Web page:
Could this be the week when global investors start to get seriously worried about the looming August 2 deadline for raising the US debt ceiling?

Until now, global bond markets have operated on the sanguine assumption that a last-minute deal between the Obama administration and congressional Republicans will be reached, and that the world’s biggest economy, and largest debtor, will be able to avoid a catastrophic default on its debt.

Indeed, long-term bond yields have been dropping sharply in recent weeks as investors have focused on the fragile US economy, and the waning inflationary pressures. On Friday, the yield on 10-year bonds fell to 2.91%, its lowest level this year. Markets even shrugged off the warning from ratings agencies that the US government’s triple-A rating was in jeopardy unless more progress was made on raising the debt ceiling.

But Washington is doing little to justify the market’s confidence, with Democrats and Republicans continuing to bicker over the weekend. Republicans have signalled that they intend to put their “cap, cut and balance” plan to the vote this week, along with a provision to lift the debt ceiling. The Republican plan aims to cut the spending by $2.4 trillion over 10 years, cap government spending to 18% of GDP (down from its current 24%) and amend the Constitution to require a balanced budget.

But although this proposal is likely to pass the House, it is likely to encounter stiff opposition in the Senate. US President Barack Obama and Democratic law makers have argued that adopting an 18% cap on spending in a country with an ageing population and rising healthcare costs would mean brutal spending cuts.

On Friday, Obama urged US congressional leaders to “avert Armageddon” as the deadline approaches for a US budget deal. But time is quickly running out. The US government has already reached its $US14.3 trillion debt limit, but after its ultimate deadline, in a little over a fortnight, the US will have exhausted all the different ways to juggle its bills.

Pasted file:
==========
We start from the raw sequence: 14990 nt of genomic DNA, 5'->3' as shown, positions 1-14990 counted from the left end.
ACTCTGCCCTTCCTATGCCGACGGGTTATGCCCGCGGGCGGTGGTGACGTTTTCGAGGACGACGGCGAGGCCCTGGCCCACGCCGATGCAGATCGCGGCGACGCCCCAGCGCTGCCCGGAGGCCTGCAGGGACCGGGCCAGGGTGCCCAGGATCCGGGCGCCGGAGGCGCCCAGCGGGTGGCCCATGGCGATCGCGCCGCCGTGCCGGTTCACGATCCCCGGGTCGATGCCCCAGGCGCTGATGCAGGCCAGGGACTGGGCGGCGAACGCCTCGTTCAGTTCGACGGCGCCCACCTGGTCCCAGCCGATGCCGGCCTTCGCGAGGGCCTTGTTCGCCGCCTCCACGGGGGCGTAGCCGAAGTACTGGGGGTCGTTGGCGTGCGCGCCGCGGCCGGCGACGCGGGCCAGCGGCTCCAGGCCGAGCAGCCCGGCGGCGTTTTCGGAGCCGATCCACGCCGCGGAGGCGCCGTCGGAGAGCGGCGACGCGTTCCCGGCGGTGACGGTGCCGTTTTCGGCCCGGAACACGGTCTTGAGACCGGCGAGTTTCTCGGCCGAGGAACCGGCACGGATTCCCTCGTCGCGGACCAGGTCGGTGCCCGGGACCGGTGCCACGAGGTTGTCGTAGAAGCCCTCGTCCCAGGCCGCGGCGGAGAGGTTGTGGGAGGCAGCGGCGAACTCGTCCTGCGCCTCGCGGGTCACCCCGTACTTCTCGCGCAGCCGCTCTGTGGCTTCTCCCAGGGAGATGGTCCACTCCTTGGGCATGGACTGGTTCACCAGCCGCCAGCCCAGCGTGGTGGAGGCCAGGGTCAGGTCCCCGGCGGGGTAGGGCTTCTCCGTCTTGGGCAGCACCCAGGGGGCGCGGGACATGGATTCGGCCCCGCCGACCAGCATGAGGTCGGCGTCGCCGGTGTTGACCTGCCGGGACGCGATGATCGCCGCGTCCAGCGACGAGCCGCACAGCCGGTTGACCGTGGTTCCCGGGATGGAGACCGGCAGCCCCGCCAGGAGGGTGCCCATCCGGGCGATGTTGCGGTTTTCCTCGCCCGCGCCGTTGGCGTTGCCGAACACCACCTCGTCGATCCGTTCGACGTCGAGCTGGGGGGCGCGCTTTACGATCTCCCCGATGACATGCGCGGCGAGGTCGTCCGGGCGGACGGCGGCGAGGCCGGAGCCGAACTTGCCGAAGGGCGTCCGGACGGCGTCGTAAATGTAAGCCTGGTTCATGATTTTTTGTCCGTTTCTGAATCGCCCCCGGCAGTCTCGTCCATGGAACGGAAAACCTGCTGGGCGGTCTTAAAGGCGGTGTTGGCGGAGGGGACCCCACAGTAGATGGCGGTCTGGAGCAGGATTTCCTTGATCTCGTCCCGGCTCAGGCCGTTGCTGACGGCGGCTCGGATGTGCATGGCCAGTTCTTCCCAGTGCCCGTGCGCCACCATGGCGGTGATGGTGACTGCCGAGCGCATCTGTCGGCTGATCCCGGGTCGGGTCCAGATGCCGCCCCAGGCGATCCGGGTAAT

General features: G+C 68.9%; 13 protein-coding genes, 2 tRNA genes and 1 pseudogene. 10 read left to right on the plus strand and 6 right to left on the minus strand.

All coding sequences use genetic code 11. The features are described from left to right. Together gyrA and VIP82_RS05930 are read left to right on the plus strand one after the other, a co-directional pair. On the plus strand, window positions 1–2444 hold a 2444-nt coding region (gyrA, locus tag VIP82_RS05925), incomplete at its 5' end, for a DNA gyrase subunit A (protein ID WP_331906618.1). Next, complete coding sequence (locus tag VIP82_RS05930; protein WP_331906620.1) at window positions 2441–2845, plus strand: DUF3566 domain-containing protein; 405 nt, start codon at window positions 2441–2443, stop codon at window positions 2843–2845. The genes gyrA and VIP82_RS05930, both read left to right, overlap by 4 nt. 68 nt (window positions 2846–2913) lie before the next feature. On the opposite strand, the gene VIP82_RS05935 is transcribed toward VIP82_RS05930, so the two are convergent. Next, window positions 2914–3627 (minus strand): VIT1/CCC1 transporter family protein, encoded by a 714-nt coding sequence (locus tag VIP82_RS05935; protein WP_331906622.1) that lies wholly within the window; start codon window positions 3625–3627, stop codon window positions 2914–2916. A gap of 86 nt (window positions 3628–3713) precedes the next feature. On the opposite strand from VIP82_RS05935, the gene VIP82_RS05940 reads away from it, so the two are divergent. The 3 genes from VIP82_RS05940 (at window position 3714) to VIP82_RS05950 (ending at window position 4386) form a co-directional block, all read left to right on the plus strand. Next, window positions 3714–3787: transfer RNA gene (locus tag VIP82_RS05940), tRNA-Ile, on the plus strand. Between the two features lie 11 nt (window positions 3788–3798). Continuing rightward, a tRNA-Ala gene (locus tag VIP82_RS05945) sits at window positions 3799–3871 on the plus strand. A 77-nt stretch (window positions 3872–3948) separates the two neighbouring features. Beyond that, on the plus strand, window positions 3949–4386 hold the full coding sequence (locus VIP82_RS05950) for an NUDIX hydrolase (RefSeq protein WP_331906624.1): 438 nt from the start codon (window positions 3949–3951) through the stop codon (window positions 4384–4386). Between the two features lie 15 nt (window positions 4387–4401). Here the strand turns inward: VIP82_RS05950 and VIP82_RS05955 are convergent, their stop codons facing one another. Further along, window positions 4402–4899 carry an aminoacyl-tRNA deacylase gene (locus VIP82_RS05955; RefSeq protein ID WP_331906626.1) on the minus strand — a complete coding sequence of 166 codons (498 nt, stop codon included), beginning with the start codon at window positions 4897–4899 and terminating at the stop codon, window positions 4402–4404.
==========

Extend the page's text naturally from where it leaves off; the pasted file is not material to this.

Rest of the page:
If the debt ceiling is not raised by that date, the country could begin to miss payments, including to bondholders and those receiving social security benefits. Last week, the ratings agency Standard & Poor’s warned that the US triple-A rating could be cut if the negotiations over the debt ceiling drag on for much longer, or if Washington fails to come up with a credible plan to reduce the US budget deficit by $4 trillion over the next 10 years.

Most market participants have shrugged off the threat of a downgrade of US debt, saying it is unlikely to roil global bond markets.

However, they warn that a failure to raise the US debt ceiling, which ultimately leads to the US defaulting on its debt, could spark a panic in global financial markets. US government bonds play a central role in financial markets, because they are considered the ultimate risk-free asset. If the US were to default on its debt, investors would sell off US bonds, pushing yields higher. This would have a ripple effect through the market, pushing up interest rates for all borrowers.

US government bonds are also widely used as security in money-market transactions. A downgrade of US government bonds would mean that borrowers would either have to pledge additional security or cut back the size of their borrowings. There are fears that a widespread deleveraging through the financial markets could again trigger a massive credit crunch in global financial markets.

*This article first appeared on Business Spectator